Improving the Upper Bound on the Maximum Average Linear Hull Probability for Rijndael
, 2001
"... In [15], Keliher et al. present a new method for upper bounding the maximum average linear hull probability (MALHP) for SPNs, a value which is required to make claims about provable security against linear cryptanalysis. Application of this method to Rijndael (AES) yields an upper bound of UB = 2 \ ..."
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Cited by 15 (6 self)
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In [15], Keliher et al. present a new method for upper bounding the maximum average linear hull probability (MALHP) for SPNs, a value which is required to make claims about provable security against linear cryptanalysis. Application of this method to Rijndael (AES) yields an upper bound of UB = 2 \Gamma75 when 7 or more rounds are approximated, corresponding to a lower bound on the data complexity of 32 UB = 2 80 (for a 96.7% success rate). In the current paper, we improve this upper bound for Rijndael by taking into consideration the distribution of linear probability values for the (unique) Rijndael 8 \Theta 8 sbox. Our new upper bound on the MALHP when 9 rounds are approximated is 2 \Gamma92 , corresponding to a lower bound on the data complexity of 2 97 (again for a 96.7% success rate). [This is after completing 43% of the computation; however, we believe that values have stabilizedsee Section 7.] Keywords: linear cryptanalysis, maximum average linear hull probability, provable security, Rijndael, AES 1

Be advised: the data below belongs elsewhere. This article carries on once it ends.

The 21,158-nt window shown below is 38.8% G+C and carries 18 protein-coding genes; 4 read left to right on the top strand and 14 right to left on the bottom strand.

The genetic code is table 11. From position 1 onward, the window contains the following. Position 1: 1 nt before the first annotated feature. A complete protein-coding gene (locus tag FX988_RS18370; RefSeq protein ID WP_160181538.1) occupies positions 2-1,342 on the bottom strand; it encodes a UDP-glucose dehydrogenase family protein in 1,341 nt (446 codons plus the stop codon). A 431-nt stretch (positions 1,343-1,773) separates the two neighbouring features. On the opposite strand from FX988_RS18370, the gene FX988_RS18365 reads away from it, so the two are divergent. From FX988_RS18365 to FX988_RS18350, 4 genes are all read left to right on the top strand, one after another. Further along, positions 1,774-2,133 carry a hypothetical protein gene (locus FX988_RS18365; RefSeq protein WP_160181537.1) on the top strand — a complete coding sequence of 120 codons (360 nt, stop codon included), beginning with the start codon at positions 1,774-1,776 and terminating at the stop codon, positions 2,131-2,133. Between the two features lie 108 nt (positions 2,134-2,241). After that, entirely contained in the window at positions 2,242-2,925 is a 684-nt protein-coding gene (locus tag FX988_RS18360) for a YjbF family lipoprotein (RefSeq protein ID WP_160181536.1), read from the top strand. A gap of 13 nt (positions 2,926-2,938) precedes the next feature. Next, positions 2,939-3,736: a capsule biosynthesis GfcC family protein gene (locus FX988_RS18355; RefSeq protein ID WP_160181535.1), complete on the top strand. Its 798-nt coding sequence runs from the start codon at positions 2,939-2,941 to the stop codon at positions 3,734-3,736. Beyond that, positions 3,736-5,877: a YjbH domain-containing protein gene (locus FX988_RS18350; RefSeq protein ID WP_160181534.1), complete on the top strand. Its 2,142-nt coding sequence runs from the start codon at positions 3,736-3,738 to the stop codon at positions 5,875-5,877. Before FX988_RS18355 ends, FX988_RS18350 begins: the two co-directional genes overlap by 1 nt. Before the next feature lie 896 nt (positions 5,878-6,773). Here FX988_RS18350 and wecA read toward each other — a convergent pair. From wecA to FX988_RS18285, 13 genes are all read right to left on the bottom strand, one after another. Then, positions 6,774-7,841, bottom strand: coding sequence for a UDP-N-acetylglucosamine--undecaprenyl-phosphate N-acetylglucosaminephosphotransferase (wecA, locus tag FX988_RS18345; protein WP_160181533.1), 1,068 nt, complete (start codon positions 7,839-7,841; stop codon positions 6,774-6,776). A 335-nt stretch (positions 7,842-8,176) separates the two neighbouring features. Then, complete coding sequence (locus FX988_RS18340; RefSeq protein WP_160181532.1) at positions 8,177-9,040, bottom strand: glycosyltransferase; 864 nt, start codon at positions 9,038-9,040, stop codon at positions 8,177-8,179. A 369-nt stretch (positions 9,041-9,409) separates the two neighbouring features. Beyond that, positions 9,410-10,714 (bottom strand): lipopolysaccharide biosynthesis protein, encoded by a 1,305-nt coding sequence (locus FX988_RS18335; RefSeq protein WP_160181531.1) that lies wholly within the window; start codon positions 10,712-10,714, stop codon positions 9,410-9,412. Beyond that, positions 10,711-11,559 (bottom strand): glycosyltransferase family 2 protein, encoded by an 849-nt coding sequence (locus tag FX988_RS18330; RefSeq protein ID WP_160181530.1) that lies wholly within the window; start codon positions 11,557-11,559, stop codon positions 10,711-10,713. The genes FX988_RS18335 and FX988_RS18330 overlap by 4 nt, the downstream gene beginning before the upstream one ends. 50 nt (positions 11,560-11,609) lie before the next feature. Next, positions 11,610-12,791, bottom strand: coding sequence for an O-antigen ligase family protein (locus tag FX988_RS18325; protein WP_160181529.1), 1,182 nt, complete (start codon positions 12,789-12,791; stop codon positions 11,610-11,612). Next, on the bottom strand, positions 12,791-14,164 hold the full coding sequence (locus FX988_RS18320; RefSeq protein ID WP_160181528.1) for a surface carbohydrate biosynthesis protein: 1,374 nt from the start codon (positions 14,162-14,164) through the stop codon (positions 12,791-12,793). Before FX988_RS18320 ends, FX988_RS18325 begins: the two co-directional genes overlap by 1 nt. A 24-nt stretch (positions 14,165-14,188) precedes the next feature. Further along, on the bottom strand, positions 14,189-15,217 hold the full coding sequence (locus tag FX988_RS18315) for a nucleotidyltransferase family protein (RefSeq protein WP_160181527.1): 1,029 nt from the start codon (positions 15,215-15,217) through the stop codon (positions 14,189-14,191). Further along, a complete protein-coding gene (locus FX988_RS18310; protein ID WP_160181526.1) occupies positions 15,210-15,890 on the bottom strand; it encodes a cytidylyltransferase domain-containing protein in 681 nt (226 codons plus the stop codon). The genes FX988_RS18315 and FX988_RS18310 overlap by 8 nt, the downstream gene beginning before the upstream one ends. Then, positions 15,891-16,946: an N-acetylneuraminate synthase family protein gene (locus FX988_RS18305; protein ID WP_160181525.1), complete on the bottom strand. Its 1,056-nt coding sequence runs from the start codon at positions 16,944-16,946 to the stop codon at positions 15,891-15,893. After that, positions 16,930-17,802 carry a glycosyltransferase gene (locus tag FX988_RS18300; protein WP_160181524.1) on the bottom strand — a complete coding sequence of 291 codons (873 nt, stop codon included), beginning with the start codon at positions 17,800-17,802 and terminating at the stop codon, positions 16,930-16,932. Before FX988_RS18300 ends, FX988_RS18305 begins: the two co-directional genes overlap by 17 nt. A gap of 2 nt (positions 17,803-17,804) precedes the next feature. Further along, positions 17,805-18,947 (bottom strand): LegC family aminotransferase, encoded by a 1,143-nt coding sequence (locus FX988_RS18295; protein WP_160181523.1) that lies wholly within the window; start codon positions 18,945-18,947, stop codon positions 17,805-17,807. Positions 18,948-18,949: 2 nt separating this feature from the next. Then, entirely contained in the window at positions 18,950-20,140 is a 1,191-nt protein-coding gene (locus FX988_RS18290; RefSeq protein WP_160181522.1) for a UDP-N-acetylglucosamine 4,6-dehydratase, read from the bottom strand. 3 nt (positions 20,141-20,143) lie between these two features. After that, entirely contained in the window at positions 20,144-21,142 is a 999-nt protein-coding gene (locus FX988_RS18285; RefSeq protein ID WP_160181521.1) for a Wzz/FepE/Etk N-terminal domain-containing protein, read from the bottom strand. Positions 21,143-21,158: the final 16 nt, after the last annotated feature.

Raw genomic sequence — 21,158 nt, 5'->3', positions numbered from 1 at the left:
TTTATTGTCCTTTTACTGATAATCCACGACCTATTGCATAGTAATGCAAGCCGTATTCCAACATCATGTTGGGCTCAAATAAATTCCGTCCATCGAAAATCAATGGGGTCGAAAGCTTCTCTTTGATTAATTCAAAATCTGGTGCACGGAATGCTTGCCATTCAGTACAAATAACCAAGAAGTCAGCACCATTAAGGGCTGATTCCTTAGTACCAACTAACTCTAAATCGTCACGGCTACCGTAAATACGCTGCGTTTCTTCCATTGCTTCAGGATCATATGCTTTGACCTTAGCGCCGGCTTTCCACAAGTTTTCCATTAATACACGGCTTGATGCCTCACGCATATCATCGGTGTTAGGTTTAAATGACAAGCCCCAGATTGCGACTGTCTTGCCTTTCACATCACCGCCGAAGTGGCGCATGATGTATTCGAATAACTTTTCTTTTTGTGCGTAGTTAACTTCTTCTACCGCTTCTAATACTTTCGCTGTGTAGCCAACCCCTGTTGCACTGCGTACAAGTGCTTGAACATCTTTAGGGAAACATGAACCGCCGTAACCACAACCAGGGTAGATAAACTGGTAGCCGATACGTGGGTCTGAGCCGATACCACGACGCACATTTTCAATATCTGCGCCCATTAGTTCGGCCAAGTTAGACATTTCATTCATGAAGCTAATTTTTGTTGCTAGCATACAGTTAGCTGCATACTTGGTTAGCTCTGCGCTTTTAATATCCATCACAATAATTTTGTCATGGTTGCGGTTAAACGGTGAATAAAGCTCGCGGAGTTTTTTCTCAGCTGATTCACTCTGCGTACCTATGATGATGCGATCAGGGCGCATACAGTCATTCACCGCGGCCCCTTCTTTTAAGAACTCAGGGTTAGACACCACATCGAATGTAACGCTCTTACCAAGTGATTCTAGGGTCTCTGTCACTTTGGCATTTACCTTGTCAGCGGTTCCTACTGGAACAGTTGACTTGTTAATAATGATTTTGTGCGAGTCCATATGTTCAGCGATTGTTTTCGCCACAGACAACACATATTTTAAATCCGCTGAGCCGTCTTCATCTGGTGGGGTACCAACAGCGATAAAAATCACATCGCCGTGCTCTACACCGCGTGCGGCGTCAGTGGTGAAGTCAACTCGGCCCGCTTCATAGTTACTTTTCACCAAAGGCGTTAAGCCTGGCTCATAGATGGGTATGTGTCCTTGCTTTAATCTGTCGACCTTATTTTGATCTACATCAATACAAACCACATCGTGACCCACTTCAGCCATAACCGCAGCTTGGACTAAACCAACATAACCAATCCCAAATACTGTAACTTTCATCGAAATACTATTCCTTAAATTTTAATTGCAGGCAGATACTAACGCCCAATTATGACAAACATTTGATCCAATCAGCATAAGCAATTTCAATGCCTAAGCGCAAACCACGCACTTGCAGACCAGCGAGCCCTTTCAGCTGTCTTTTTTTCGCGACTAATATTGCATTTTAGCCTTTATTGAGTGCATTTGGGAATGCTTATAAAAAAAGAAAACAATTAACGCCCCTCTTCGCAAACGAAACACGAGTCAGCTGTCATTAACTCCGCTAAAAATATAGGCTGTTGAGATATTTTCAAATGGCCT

Refined analysis of bounds related to linear and differential cryptanalysis for the AES
 Fourth Conference on the Advanced Encryption Standard  AES4, volume 3373 of LNCS
, 2005
"... Abstract. The best upper bounds on the maximum expected linear probability (MELP) and the maximum expected differential probability (MEDP) for the AES, due to Park et al. [23], are 1.075 × 2 −106 and 1.144 × 2 −111, respectively, for T ≥ 4 rounds. These values are simply the 4 th powers of the best ..."
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Cited by 6 (1 self)